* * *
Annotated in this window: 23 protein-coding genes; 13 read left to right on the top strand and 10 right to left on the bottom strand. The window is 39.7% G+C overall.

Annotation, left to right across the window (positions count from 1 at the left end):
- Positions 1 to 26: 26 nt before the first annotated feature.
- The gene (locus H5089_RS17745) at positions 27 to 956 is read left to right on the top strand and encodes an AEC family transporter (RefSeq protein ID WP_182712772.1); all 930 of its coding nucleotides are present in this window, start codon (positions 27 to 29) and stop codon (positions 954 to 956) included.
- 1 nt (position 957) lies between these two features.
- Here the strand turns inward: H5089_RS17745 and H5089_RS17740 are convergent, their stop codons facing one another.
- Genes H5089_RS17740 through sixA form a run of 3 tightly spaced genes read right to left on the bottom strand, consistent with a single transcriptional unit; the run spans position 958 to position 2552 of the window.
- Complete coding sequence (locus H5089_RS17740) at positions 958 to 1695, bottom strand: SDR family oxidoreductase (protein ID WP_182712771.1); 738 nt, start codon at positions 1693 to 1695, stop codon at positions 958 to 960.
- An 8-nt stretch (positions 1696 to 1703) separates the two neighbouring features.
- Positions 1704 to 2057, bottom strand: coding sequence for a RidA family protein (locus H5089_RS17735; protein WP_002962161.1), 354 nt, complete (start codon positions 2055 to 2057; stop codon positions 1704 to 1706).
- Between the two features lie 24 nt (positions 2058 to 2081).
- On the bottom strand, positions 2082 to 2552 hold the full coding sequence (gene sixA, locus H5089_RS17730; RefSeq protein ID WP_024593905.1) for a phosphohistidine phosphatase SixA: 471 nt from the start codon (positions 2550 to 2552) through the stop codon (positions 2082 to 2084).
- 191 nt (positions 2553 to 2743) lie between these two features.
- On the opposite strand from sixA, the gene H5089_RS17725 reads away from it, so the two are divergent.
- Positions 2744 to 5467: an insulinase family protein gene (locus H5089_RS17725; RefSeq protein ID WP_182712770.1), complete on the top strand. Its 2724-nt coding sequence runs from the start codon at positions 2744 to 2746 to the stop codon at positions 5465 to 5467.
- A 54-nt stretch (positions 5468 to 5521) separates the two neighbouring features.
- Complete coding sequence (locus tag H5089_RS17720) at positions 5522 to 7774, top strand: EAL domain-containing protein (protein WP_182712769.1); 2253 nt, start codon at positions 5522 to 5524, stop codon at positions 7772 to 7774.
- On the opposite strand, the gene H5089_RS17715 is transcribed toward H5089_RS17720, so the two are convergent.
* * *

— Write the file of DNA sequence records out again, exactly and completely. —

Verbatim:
Annotated in this window: 23 protein-coding genes; 13 read left to right on the top strand and 10 right to left on the bottom strand. The window is 39.7% G+C overall.

Annotation, left to right across the window (positions count from 1 at the left end):
- Positions 1 to 26: 26 nt before the first annotated feature.
- The gene (locus H5089_RS17745) at positions 27 to 956 is read left to right on the top strand and encodes an AEC family transporter (RefSeq protein ID WP_182712772.1); all 930 of its coding nucleotides are present in this window, start codon (positions 27 to 29) and stop codon (positions 954 to 956) included.
- 1 nt (position 957) lies between these two features.
- Here the strand turns inward: H5089_RS17745 and H5089_RS17740 are convergent, their stop codons facing one another.
- Genes H5089_RS17740 through sixA form a run of 3 tightly spaced genes read right to left on the bottom strand, consistent with a single transcriptional unit; the run spans position 958 to position 2552 of the window.
- Complete coding sequence (locus H5089_RS17740) at positions 958 to 1695, bottom strand: SDR family oxidoreductase (protein ID WP_182712771.1); 738 nt, start codon at positions 1693 to 1695, stop codon at positions 958 to 960.
- An 8-nt stretch (positions 1696 to 1703) separates the two neighbouring features.
- Positions 1704 to 2057, bottom strand: coding sequence for a RidA family protein (locus H5089_RS17735; protein WP_002962161.1), 354 nt, complete (start codon positions 2055 to 2057; stop codon positions 1704 to 1706).
- Between the two features lie 24 nt (positions 2058 to 2081).
- On the bottom strand, positions 2082 to 2552 hold the full coding sequence (gene sixA, locus H5089_RS17730; RefSeq protein ID WP_024593905.1) for a phosphohistidine phosphatase SixA: 471 nt from the start codon (positions 2550 to 2552) through the stop codon (positions 2082 to 2084).
- 191 nt (positions 2553 to 2743) lie between these two features.
- On the opposite strand from sixA, the gene H5089_RS17725 reads away from it, so the two are divergent.
- Positions 2744 to 5467: an insulinase family protein gene (locus H5089_RS17725; RefSeq protein ID WP_182712770.1), complete on the top strand. Its 2724-nt coding sequence runs from the start codon at positions 2744 to 2746 to the stop codon at positions 5465 to 5467.
- A 54-nt stretch (positions 5468 to 5521) separates the two neighbouring features.
- Complete coding sequence (locus tag H5089_RS17720) at positions 5522 to 7774, top strand: EAL domain-containing protein (protein WP_182712769.1); 2253 nt, start codon at positions 5522 to 5524, stop codon at positions 7772 to 7774.
- On the opposite strand, the gene H5089_RS17715 is transcribed toward H5089_RS17720, so the two are convergent.